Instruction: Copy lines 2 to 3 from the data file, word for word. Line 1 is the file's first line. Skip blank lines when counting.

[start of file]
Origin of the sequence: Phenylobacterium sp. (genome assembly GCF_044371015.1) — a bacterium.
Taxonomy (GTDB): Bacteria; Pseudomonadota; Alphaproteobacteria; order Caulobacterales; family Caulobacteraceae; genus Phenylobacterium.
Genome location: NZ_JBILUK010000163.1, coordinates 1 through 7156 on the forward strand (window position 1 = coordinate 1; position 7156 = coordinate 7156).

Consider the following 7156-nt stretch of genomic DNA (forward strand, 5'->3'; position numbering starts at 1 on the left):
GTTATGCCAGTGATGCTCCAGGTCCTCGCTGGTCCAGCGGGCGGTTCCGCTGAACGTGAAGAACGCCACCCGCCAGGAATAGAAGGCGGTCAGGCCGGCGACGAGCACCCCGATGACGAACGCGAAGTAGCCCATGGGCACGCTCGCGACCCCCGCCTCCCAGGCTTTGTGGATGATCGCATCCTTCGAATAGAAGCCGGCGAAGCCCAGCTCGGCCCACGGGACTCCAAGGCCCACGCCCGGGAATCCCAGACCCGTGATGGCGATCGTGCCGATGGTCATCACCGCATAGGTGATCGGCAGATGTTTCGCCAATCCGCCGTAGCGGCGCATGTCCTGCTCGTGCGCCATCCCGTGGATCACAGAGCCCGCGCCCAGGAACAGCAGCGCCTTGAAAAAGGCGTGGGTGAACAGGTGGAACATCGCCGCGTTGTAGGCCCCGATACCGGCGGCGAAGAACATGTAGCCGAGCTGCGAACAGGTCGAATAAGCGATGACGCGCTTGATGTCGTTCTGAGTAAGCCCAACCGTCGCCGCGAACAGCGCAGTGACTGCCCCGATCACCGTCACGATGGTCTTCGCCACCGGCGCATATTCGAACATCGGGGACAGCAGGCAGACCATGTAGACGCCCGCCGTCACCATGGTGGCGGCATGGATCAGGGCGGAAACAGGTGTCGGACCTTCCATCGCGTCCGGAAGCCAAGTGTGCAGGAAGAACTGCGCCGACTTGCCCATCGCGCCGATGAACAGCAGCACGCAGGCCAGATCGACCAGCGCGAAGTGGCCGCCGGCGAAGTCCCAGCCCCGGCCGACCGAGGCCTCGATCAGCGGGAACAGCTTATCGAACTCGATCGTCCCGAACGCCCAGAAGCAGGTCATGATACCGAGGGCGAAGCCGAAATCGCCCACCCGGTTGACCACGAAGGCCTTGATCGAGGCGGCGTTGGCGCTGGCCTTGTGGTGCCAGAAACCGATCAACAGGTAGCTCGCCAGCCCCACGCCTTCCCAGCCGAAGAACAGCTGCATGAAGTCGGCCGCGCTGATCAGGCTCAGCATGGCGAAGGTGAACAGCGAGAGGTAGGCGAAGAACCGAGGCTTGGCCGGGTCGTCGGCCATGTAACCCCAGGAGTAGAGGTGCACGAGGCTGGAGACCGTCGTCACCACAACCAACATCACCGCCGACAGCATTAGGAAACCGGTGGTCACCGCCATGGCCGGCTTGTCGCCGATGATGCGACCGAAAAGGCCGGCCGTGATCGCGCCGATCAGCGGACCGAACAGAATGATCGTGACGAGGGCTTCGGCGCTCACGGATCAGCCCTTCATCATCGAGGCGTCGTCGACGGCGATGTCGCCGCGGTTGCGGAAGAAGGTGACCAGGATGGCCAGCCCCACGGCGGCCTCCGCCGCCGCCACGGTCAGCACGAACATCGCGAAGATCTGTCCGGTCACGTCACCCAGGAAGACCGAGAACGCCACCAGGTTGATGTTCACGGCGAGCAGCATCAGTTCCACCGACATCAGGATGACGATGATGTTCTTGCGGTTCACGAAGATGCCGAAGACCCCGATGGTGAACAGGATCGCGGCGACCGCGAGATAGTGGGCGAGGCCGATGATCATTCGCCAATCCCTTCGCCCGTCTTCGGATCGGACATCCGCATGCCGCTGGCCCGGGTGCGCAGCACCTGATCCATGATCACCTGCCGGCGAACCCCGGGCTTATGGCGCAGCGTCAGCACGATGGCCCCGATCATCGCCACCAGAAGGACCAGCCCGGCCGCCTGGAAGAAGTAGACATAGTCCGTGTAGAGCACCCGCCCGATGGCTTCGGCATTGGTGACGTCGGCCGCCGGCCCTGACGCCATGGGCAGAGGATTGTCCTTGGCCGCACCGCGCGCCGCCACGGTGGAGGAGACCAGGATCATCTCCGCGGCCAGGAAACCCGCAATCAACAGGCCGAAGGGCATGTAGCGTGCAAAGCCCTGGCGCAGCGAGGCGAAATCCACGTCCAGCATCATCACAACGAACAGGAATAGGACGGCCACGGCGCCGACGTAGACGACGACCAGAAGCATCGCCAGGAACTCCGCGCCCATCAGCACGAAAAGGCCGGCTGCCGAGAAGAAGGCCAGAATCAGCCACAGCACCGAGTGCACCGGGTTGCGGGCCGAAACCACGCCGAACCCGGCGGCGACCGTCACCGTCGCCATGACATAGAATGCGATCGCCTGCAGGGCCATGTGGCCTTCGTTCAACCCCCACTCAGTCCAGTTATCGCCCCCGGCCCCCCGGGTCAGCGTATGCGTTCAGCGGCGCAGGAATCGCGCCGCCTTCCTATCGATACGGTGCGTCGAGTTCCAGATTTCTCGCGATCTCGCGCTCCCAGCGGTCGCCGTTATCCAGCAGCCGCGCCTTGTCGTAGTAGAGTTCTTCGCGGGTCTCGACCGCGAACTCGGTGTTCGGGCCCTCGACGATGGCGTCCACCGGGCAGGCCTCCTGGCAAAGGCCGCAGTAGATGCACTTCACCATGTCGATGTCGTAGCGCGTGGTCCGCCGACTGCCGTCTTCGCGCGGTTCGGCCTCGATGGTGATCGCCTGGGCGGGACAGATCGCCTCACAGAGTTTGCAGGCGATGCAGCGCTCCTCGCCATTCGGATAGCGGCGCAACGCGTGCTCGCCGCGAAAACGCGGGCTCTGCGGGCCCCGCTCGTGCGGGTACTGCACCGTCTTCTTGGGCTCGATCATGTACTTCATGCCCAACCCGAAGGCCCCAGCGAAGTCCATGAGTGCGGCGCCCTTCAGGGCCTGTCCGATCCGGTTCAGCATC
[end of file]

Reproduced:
Taxonomy (GTDB): Bacteria; Pseudomonadota; Alphaproteobacteria; order Caulobacterales; family Caulobacteraceae; genus Phenylobacterium.
Genome location: NZ_JBILUK010000163.1, coordinates 1 through 7156 on the forward strand (window position 1 = coordinate 1; position 7156 = coordinate 7156).